When we first read about Varkala, on the southwest coast of India on the Arabian Sea—it sounded intriguing. Yet it made us wary at the same time. It was described as a ‘backpacker scene’, which usually can mean crowds, difficulty finding accommodation and in general, touristy. But as it was only 30min by train from Trivandrum and on our way northward, we set aside 2 nights to check it out. It turned out to be one of the most unique seaside places that we’ve ever experienced.
The actual ‘touristy/backpacker’ part of Varkala is sprawled across the top of cliffs directly above the sea, about 3-5km from the town itself. The Indian people don’t really holiday in this part of Varkala and you generally only see ‘foreign’ faces –in fact we have encountered more backpackers here than probably in our entire time in India thus far. While some roads run perpendicular to the cliffs (and one directly to the sea), the main artery is a brick pathway that runs for about 1-2km along the edge of the cliffs; there are no vehicles allowed here, although the rare motorcycle does slowly putter by. Along with restaurants, hotels and guest houses line the other side facing the sea together with shop after shop selling jewellery and textiles like clothes, bedsheets, wall hangings, etc. And this is just the first row. Further back among the coconut palm trees you can find many more rows of hotels of every price range (there is road and vehicle access back there) and occasionally more shops too. And luckily for us, it’s the quietest month of the year at the moment due to the monsoon so not only is there an oversupply of rooms, but they are available at up to 50% off. We got a cliff-front room with a view for only $7.50 USD/Rs300 per night (normally $12.00/Rs500)—the lowest we’ve paid yet, anywhere. And it was very clean too, with hot water but not air conditioning (the ceiling fan and sea breeze made up for it).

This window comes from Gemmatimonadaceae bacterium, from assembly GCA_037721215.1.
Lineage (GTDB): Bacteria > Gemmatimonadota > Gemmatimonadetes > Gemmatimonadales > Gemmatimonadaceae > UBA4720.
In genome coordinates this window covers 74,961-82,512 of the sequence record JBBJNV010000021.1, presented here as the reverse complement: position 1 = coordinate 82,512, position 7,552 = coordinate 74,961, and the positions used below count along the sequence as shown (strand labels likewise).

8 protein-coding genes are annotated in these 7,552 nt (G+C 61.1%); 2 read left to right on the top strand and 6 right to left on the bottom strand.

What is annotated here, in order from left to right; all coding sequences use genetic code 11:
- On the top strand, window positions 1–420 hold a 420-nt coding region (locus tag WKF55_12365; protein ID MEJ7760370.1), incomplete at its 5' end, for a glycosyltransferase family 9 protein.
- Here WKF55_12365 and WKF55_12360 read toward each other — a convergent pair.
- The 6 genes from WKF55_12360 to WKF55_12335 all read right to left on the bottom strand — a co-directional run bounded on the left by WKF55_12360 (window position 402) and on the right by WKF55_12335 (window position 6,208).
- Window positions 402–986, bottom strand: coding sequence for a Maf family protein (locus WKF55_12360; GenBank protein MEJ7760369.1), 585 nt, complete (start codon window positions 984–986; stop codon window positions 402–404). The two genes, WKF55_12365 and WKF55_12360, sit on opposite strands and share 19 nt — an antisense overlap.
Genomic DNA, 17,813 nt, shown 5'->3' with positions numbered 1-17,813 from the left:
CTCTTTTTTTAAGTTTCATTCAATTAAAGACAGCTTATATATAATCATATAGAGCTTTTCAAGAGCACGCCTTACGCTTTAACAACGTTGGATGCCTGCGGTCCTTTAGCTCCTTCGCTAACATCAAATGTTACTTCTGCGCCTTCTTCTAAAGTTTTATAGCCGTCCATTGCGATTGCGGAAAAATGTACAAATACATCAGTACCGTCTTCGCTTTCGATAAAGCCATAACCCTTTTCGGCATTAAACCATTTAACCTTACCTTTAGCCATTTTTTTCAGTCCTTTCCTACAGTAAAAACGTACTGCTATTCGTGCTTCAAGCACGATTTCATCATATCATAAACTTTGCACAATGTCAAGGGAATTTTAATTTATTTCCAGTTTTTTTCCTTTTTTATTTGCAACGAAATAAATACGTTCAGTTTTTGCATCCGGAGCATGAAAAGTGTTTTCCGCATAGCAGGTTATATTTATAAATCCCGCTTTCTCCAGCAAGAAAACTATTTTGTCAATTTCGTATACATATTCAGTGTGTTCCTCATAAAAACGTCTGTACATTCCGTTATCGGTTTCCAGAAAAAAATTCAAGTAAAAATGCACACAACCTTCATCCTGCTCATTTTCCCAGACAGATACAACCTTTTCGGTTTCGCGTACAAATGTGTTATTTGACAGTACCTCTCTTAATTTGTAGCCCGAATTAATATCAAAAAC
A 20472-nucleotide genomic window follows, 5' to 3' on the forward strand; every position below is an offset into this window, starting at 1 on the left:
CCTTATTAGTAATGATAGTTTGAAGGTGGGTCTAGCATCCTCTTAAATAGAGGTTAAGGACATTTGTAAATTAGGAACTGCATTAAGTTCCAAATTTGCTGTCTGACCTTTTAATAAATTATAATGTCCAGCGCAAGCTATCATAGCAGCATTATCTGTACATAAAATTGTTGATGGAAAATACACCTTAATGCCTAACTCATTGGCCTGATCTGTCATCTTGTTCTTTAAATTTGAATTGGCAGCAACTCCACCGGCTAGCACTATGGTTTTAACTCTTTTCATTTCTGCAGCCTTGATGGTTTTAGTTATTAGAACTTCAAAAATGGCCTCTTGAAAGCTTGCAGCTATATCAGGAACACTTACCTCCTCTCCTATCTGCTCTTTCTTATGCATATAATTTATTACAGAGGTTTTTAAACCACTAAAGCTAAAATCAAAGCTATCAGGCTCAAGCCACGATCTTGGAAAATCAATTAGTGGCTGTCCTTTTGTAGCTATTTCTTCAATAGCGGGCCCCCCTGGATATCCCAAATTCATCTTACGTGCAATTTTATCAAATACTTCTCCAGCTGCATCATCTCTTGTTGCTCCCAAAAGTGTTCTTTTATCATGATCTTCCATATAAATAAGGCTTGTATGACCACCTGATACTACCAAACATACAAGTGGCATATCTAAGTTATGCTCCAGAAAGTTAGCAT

The feeling you have while in Varkala is a bit surreal, probably due to the cliffs themselves. They are HIGH. As we casually strolled along the coconut palm lined path, we didn’t have to worry about traffic, crowds or our girls although we did have to give them a stern warning about not going too close to the edge as at times it comes precariously close, often without any barriers to separate us from definite disaster. Even the locals are wary about using the path at night, when many parts are not lit. As one young man described to us, ‘You can be walking along with your friends and having fun and not paying attention, then you could accidently fall.’ But the views are incredible, with vegetation covered sides down to the beach and misty waves crashing below. We are told that the seas are high at this time of year so there is actually only a small beach. While it is patrolled by lifeguards, it is unadvisable to swim here as it is very rough. Apparently during the main tourist season, the beach widens and lengthens considerably and sun beds are hot property. And as we walked along, we also negated some of the savings from our room cost by supporting the local merchants by adding to our wardrobe and to our waistline! There are plenty of restaurants, all with amazing views, mellow music and a few even offering free Wi-Fi (a first for us in India). We had 2 favourites that got our vote for yummy food at fairly reasonable prices, especially given the touristy location.